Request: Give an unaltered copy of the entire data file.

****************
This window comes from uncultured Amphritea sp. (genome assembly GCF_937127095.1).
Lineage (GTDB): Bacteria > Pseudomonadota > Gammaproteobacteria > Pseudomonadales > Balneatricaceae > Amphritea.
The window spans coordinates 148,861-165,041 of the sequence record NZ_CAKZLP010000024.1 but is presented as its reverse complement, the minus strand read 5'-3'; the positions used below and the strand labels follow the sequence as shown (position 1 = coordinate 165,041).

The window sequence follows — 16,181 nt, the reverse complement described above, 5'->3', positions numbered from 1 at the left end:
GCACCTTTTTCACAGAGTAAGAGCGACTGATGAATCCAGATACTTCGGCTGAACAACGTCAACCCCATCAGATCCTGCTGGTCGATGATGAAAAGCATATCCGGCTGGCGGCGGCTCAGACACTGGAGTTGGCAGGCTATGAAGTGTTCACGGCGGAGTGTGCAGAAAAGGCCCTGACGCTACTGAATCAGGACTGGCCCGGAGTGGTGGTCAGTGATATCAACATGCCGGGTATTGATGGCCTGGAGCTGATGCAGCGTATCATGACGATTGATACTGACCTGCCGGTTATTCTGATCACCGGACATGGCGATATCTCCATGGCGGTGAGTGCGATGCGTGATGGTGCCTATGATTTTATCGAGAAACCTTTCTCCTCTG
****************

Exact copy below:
This window comes from uncultured Amphritea sp. (genome assembly GCF_937127095.1).
Lineage (GTDB): Bacteria > Pseudomonadota > Gammaproteobacteria > Pseudomonadales > Balneatricaceae > Amphritea.
The window spans coordinates 148,861-165,041 of the sequence record NZ_CAKZLP010000024.1 but is presented as its reverse complement, the minus strand read 5'-3'; the positions used below and the strand labels follow the sequence as shown (position 1 = coordinate 165,041).

The window sequence follows — 16,181 nt, the reverse complement described above, 5'->3', positions numbered from 1 at the left end:
GCACCTTTTTCACAGAGTAAGAGCGACTGATGAATCCAGATACTTCGGCTGAACAACGTCAACCCCATCAGATCCTGCTGGTCGATGATGAAAAGCATATCCGGCTGGCGGCGGCTCAGACACTGGAGTTGGCAGGCTATGAAGTGTTCACGGCGGAGTGTGCAGAAAAGGCCCTGACGCTACTGAATCAGGACTGGCCCGGAGTGGTGGTCAGTGATATCAACATGCCGGGTATTGATGGCCTGGAGCTGATGCAGCGTATCATGACGATTGATACTGACCTGCCGGTTATTCTGATCACCGGACATGGCGATATCTCCATGGCGGTGAGTGCGATGCGTGATGGTGCCTATGATTTTATCGAGAAACCTTTCTCCTCTG